If you want to plot a classic rise and fall pattern in the career of a band, look no further than the Pixies. This middle album, third of five, is the pinnacle of their noise equation: taut, terrifying and tightly edited, these 15 tracks (best known: "Monkey Gone To Heaven"; best quality, the insane "Debaser"; or the predatory "Hey") have the confidence that was missing from Come On Pilgrim
and Surfer Rosa
, but without the bloated pomp of Bossanova
or Trompe Le Monde
. Black Francis, as Charles Thompson IV was known then, surfs fast with his and Joey Santiago's guitars, tempered by the groundswell of Kim Deal's fine bass and counter vocals. It is like the last stand of US indie-dom: intelligent music encased in its precious, intricate and trademark Vaughn Oliver sleeve. Charlie Porter
If anything is likely to make you feel old, it's the grim realisation that some of your favourite ever records are over 20 years old. Take, for example, Pixies' Doolittle. Originally released in April 1989, it came in a year which had already given us New Order's Technique, Lou Reed's New York and was about to unleash astonishing debuts from both The Stone Roses and Soul II Soul alongside The Cure's last fully good album, Disintegration. A vintage year indeed.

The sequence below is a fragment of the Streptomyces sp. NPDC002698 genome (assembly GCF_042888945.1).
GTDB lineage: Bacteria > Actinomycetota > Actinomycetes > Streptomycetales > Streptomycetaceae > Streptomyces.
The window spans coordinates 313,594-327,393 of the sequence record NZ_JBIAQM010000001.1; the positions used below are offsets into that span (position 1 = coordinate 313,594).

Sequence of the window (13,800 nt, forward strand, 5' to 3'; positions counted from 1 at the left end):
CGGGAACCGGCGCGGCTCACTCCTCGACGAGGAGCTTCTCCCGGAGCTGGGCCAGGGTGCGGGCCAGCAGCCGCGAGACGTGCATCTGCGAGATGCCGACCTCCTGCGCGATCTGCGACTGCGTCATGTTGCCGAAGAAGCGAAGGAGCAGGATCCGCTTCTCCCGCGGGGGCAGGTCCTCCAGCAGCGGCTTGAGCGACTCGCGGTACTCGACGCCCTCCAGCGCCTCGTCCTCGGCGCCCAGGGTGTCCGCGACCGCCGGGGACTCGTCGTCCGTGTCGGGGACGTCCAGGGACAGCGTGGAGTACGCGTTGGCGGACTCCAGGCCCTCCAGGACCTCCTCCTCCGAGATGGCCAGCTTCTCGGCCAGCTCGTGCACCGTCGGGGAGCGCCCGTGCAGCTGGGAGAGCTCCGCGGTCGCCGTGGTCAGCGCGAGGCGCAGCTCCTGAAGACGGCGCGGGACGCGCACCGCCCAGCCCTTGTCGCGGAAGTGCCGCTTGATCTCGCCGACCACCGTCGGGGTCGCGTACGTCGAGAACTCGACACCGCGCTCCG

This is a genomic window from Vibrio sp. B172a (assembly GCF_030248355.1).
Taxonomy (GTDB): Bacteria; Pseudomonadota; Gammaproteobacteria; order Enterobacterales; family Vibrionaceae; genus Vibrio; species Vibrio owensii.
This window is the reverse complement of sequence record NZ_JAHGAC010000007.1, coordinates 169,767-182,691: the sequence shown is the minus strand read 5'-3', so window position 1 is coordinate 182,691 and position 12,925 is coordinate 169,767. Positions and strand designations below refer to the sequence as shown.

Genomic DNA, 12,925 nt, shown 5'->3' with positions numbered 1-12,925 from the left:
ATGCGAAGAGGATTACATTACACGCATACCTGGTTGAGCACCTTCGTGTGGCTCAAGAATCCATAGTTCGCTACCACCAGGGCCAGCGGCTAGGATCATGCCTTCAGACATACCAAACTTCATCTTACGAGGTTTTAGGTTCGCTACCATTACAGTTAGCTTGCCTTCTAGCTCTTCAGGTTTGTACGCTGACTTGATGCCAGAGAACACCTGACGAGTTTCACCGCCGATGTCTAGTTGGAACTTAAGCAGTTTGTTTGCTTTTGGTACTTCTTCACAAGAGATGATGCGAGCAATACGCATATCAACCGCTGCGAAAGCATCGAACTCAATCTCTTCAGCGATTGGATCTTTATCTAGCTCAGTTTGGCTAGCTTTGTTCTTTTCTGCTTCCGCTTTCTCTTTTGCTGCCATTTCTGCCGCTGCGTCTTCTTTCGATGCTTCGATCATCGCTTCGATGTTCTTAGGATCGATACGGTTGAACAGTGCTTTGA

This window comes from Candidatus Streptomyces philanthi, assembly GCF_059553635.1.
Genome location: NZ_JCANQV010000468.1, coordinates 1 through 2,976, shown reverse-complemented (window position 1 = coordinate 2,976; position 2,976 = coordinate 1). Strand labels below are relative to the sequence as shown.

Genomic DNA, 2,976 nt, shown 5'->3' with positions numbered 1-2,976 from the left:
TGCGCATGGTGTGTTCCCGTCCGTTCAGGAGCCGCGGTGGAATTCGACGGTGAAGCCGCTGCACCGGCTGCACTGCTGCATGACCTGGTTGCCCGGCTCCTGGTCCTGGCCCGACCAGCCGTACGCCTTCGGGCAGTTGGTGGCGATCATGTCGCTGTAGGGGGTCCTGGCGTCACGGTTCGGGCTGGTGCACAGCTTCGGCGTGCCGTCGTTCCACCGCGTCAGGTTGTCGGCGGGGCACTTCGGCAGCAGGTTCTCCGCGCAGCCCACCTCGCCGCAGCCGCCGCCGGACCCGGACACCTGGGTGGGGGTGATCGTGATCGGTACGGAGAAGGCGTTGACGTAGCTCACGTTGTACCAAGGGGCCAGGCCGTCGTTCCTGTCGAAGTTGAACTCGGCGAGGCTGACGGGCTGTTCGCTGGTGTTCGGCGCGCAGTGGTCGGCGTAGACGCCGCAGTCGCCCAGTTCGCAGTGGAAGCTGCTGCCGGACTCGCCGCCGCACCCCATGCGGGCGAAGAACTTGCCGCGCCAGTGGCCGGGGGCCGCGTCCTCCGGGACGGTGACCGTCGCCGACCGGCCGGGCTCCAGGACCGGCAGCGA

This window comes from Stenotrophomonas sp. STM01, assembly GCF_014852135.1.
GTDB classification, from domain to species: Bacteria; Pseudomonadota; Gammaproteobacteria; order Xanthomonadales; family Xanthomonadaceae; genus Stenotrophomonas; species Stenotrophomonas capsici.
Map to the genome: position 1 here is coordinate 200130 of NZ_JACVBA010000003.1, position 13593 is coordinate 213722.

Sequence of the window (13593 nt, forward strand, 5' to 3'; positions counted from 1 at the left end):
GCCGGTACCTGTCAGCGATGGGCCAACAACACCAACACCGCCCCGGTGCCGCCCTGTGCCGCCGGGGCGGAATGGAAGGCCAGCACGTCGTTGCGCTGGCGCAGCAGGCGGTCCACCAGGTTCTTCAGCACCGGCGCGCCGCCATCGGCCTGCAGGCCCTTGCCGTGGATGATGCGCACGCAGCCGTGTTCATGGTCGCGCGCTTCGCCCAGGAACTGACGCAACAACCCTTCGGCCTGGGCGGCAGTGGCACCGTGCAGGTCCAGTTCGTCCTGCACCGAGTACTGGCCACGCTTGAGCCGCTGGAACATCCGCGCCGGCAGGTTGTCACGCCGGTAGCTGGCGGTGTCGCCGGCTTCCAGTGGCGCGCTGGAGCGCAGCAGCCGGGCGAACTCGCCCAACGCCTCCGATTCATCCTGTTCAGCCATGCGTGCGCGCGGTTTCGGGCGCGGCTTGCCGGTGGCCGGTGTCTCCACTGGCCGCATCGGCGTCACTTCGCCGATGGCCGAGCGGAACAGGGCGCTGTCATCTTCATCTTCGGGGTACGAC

Now 20 years on, Doolittle's power and influence has barely been beaten. It was this album that inspired Kurt Cobain's vision for Nirvana, created the quiet/loud dynamic that Mogwai owe a career to, had everyone from Bowie to Radiohead, Blur to PJ Harvey awestruck and when they reformed - one of the first to do so in the last few years before it got silly - it was Doolittle that many middle-aged indiepeople were wanting to hear and howl and scream along to.
It's not hard to see why. After building themselves a nice reputation on the back of their 'proper' debut, Surfer Rosa, it was Doolittle that took them from being fawned over in Melody Maker into the actual charts to become one of 4AD's biggest successes of that time. With the key singles Monkey Gone To Heaven and Here Comes Your Man, Black Francis had distilled death, horror, whores, biblical imagery and undersea myths into a succession of short sharp chunks of immense catchiness. The unearthly howls of Debaser and Dead; the calm dead-eyed destroyer of Wave Of Mutilation; the warped southern soul of Hey; the controlled abandon and angles that Joey Santiago coaxed from his guitar throughout. Even drummer David Lovering got a song with La La Love You. And that's not to mention that the very presence of Kim Deal - a year away from inventing The Breeders - on this album consolidated her position as one of the coolest women on Earth.
There is little flab or room for negotiation with Doolittle, its 15 tracks could be released now and still wipe the floor of many of late noughties efforts. It's as perfect today as it was back then. Genuinely amazing. --Ian Wade
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